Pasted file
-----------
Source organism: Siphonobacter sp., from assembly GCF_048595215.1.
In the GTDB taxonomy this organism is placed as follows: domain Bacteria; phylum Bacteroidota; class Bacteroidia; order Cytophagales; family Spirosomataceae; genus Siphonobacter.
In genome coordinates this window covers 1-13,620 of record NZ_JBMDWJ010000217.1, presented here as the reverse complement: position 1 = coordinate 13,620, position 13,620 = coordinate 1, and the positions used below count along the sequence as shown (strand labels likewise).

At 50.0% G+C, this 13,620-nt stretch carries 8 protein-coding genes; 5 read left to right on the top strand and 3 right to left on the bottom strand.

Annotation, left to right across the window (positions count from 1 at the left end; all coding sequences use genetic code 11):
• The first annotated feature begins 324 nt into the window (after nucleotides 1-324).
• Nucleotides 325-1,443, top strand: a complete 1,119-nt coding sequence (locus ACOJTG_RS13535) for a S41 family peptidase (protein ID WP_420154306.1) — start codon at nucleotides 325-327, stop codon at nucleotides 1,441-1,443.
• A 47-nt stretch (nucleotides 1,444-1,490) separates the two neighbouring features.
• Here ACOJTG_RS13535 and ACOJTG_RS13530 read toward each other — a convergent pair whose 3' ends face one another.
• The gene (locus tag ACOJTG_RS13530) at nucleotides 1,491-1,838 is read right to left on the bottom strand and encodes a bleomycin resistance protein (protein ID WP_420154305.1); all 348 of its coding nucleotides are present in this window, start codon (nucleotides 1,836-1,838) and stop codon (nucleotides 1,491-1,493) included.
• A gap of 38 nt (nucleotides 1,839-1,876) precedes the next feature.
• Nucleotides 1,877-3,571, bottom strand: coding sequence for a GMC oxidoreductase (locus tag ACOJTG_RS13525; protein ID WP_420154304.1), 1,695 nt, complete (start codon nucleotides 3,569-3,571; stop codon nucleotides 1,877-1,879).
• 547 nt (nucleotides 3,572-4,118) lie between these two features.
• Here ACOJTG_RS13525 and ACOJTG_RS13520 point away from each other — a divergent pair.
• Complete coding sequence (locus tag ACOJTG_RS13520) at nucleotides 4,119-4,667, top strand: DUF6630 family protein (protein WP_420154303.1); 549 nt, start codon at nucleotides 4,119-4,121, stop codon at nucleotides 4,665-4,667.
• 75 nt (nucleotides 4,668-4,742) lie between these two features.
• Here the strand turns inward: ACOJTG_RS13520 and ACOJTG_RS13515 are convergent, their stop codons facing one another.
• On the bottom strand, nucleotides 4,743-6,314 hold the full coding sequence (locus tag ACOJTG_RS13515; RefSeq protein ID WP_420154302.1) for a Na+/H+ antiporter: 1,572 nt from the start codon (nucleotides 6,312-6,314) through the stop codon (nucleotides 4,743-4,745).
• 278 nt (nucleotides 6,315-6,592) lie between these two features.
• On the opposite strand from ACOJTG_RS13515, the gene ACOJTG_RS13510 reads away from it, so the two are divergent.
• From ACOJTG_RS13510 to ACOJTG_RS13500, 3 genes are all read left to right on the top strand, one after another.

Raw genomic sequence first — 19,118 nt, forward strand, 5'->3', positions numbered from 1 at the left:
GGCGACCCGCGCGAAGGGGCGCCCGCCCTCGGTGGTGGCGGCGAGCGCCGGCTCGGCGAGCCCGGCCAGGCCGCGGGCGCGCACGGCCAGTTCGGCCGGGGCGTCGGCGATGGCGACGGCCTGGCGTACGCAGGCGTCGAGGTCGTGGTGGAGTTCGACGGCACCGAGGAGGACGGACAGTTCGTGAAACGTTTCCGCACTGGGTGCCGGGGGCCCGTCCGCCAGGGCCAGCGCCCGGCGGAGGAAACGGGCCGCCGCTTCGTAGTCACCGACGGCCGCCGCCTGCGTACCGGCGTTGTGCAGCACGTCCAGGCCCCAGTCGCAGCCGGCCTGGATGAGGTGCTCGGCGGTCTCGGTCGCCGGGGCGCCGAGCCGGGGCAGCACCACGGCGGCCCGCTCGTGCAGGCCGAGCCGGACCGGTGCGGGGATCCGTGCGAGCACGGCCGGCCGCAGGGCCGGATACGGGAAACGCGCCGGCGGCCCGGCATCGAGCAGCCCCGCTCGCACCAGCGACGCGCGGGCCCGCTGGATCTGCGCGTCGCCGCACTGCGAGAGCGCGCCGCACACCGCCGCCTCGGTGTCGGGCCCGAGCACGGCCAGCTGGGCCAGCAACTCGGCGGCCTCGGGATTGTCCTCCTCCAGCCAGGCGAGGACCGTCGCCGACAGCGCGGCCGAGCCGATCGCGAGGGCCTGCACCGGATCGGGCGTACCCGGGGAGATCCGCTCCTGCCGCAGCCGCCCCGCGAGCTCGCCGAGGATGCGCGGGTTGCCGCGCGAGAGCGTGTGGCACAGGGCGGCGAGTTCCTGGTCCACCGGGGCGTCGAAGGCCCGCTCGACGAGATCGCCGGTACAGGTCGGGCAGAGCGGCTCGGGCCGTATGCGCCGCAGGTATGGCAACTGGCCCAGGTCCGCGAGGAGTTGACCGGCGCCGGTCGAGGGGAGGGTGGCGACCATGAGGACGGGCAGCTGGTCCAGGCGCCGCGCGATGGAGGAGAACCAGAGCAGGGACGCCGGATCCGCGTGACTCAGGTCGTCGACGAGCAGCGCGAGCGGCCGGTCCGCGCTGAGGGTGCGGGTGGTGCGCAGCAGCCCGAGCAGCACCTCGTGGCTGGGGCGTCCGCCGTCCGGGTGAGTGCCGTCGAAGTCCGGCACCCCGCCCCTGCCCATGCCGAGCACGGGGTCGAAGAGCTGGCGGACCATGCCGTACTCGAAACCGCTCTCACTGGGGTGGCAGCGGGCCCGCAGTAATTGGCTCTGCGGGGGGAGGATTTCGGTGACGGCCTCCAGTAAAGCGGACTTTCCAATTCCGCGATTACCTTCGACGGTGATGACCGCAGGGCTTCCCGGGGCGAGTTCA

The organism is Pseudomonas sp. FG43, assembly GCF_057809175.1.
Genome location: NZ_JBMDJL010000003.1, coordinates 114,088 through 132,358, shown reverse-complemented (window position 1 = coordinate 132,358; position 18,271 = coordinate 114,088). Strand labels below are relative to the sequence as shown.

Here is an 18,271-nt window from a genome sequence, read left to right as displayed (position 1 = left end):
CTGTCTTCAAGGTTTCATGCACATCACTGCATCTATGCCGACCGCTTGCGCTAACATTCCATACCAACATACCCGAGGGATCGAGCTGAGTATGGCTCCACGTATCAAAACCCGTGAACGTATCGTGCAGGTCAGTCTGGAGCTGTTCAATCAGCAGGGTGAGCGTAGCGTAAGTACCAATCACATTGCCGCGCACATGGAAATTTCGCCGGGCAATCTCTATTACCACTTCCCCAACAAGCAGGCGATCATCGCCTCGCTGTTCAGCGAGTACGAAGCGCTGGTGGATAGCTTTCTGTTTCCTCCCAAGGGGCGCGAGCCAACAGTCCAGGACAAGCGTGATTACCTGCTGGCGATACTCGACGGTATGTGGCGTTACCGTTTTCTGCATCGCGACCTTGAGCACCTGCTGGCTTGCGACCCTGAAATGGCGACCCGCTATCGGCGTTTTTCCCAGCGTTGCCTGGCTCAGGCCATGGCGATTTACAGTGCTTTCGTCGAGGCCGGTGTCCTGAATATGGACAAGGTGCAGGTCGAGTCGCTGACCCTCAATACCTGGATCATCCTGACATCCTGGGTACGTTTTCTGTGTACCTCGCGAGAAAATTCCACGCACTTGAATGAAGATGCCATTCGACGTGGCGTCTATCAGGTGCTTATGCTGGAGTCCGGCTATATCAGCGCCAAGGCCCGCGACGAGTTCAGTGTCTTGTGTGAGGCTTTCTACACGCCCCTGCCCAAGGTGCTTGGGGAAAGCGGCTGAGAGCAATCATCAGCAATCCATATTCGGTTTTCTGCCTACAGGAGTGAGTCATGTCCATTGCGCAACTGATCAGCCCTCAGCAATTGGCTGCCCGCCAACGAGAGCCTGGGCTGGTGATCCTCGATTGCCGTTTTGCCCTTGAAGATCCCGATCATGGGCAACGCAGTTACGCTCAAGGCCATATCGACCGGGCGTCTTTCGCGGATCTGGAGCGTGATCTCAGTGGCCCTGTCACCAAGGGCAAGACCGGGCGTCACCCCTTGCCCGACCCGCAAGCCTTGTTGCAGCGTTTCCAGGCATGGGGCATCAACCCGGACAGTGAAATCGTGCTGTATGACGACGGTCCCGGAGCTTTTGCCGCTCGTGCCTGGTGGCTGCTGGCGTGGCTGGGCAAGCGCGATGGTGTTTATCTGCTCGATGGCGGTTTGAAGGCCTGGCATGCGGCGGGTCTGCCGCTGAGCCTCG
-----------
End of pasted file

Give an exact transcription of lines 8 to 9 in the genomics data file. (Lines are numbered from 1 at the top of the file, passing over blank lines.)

• A 47-nt stretch (nucleotides 1,444-1,490) separates the two neighbouring features.
• Here ACOJTG_RS13535 and ACOJTG_RS13530 read toward each other — a convergent pair whose 3' ends face one another.